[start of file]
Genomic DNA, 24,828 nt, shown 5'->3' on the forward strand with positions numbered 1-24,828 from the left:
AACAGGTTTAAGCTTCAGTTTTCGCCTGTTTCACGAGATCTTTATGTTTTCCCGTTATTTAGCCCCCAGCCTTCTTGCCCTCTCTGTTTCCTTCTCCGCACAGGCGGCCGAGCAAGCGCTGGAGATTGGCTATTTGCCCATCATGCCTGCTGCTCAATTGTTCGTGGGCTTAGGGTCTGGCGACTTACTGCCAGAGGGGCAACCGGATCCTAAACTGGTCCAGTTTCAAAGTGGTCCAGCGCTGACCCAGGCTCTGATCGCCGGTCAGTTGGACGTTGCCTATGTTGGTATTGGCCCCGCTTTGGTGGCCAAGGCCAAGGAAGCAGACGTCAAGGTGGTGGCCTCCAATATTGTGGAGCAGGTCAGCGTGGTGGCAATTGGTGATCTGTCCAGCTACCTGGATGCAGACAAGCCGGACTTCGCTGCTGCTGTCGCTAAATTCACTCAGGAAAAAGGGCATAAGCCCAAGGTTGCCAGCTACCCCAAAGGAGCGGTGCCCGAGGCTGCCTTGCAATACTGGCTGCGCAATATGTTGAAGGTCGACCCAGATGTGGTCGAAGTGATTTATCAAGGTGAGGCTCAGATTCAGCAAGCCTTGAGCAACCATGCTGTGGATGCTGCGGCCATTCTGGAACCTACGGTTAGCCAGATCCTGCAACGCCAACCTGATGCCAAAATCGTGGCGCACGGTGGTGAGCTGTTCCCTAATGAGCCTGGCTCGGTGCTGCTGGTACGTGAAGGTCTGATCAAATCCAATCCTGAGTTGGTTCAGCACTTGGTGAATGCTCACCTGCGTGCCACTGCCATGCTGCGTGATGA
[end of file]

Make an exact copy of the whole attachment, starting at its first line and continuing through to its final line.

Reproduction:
Genomic DNA, 24,828 nt, shown 5'->3' on the forward strand with positions numbered 1-24,828 from the left:
AACAGGTTTAAGCTTCAGTTTTCGCCTGTTTCACGAGATCTTTATGTTTTCCCGTTATTTAGCCCCCAGCCTTCTTGCCCTCTCTGTTTCCTTCTCCGCACAGGCGGCCGAGCAAGCGCTGGAGATTGGCTATTTGCCCATCATGCCTGCTGCTCAATTGTTCGTGGGCTTAGGGTCTGGCGACTTACTGCCAGAGGGGCAACCGGATCCTAAACTGGTCCAGTTTCAAAGTGGTCCAGCGCTGACCCAGGCTCTGATCGCCGGTCAGTTGGACGTTGCCTATGTTGGTATTGGCCCCGCTTTGGTGGCCAAGGCCAAGGAAGCAGACGTCAAGGTGGTGGCCTCCAATATTGTGGAGCAGGTCAGCGTGGTGGCAATTGGTGATCTGTCCAGCTACCTGGATGCAGACAAGCCGGACTTCGCTGCTGCTGTCGCTAAATTCACTCAGGAAAAAGGGCATAAGCCCAAGGTTGCCAGCTACCCCAAAGGAGCGGTGCCCGAGGCTGCCTTGCAATACTGGCTGCGCAATATGTTGAAGGTCGACCCAGATGTGGTCGAAGTGATTTATCAAGGTGAGGCTCAGATTCAGCAAGCCTTGAGCAACCATGCTGTGGATGCTGCGGCCATTCTGGAACCTACGGTTAGCCAGATCCTGCAACGCCAACCTGATGCCAAAATCGTGGCGCACGGTGGTGAGCTGTTCCCTAATGAGCCTGGCTCGGTGCTGCTGGTACGTGAAGGTCTGATCAAATCCAATCCTGAGTTGGTTCAGCACTTGGTGAATGCTCACCTGCGTGCCACTGCCATGCTGCGTGATGA